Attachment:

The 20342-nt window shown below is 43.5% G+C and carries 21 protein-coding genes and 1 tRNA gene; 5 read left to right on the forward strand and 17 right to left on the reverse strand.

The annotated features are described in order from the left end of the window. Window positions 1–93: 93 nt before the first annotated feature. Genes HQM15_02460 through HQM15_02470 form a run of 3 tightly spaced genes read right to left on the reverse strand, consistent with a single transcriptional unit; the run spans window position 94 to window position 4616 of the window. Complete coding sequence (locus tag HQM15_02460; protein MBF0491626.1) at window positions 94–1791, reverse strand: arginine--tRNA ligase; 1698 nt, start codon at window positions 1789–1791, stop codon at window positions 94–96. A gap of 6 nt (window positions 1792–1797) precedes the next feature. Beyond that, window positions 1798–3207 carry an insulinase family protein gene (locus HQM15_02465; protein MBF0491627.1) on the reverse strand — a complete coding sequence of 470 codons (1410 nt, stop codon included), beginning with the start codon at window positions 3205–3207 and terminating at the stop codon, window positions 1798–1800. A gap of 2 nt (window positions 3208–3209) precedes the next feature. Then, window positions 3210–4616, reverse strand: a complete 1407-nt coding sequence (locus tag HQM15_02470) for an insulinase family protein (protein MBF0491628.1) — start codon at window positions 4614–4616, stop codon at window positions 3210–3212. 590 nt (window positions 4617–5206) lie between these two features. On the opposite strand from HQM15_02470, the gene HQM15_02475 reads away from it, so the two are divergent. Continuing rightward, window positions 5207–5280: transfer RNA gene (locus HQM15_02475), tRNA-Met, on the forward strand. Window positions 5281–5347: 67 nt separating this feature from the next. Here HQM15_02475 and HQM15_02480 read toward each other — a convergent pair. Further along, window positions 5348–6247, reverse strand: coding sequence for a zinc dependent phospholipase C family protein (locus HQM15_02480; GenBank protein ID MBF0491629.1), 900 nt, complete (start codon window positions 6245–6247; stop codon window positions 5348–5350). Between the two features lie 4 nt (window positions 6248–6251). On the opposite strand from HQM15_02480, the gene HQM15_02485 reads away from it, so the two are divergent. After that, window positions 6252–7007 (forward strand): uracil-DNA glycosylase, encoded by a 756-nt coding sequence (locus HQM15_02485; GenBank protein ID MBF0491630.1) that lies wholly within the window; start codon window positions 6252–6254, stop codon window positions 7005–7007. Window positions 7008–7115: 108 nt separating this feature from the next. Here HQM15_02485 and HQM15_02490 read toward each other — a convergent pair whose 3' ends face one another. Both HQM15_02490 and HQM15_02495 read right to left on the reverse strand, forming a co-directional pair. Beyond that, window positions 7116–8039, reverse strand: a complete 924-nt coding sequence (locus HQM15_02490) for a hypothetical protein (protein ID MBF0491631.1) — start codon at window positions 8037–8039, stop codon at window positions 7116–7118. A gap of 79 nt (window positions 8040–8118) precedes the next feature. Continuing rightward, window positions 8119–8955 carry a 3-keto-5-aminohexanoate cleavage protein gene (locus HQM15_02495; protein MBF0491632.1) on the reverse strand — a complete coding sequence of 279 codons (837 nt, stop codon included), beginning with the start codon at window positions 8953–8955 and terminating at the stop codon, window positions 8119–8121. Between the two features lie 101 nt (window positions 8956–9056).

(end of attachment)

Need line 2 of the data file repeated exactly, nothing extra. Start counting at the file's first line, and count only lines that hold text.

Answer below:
The annotated features are described in order from the left end of the window. Window positions 1–93: 93 nt before the first annotated feature. Genes HQM15_02460 through HQM15_02470 form a run of 3 tightly spaced genes read right to left on the reverse strand, consistent with a single transcriptional unit; the run spans window position 94 to window position 4616 of the window. Complete coding sequence (locus tag HQM15_02460; protein MBF0491626.1) at window positions 94–1791, reverse strand: arginine--tRNA ligase; 1698 nt, start codon at window positions 1789–1791, stop codon at window positions 94–96. A gap of 6 nt (window positions 1792–1797) precedes the next feature. Beyond that, window positions 1798–3207 carry an insulinase family protein gene (locus HQM15_02465; protein MBF0491627.1) on the reverse strand — a complete coding sequence of 470 codons (1410 nt, stop codon included), beginning with the start codon at window positions 3205–3207 and terminating at the stop codon, window positions 1798–1800. A gap of 2 nt (window positions 3208–3209) precedes the next feature. Then, window positions 3210–4616, reverse strand: a complete 1407-nt coding sequence (locus tag HQM15_02470) for an insulinase family protein (protein MBF0491628.1) — start codon at window positions 4614–4616, stop codon at window positions 3210–3212. 590 nt (window positions 4617–5206) lie between these two features. On the opposite strand from HQM15_02470, the gene HQM15_02475 reads away from it, so the two are divergent. Continuing rightward, window positions 5207–5280: transfer RNA gene (locus HQM15_02475), tRNA-Met, on the forward strand. Window positions 5281–5347: 67 nt separating this feature from the next. Here HQM15_02475 and HQM15_02480 read toward each other — a convergent pair. Further along, window positions 5348–6247, reverse strand: coding sequence for a zinc dependent phospholipase C family protein (locus HQM15_02480; GenBank protein ID MBF0491629.1), 900 nt, complete (start codon window positions 6245–6247; stop codon window positions 5348–5350). Between the two features lie 4 nt (window positions 6248–6251). On the opposite strand from HQM15_02480, the gene HQM15_02485 reads away from it, so the two are divergent. After that, window positions 6252–7007 (forward strand): uracil-DNA glycosylase, encoded by a 756-nt coding sequence (locus HQM15_02485; GenBank protein ID MBF0491630.1) that lies wholly within the window; start codon window positions 6252–6254, stop codon window positions 7005–7007. Window positions 7008–7115: 108 nt separating this feature from the next. Here HQM15_02485 and HQM15_02490 read toward each other — a convergent pair whose 3' ends face one another. Both HQM15_02490 and HQM15_02495 read right to left on the reverse strand, forming a co-directional pair. Beyond that, window positions 7116–8039, reverse strand: a complete 924-nt coding sequence (locus HQM15_02490) for a hypothetical protein (protein ID MBF0491631.1) — start codon at window positions 8037–8039, stop codon at window positions 7116–7118. A gap of 79 nt (window positions 8040–8118) precedes the next feature. Continuing rightward, window positions 8119–8955 carry a 3-keto-5-aminohexanoate cleavage protein gene (locus HQM15_02495; protein MBF0491632.1) on the reverse strand — a complete coding sequence of 279 codons (837 nt, stop codon included), beginning with the start codon at window positions 8953–8955 and terminating at the stop codon, window positions 8119–8121. Between the two features lie 101 nt (window positions 8956–9056).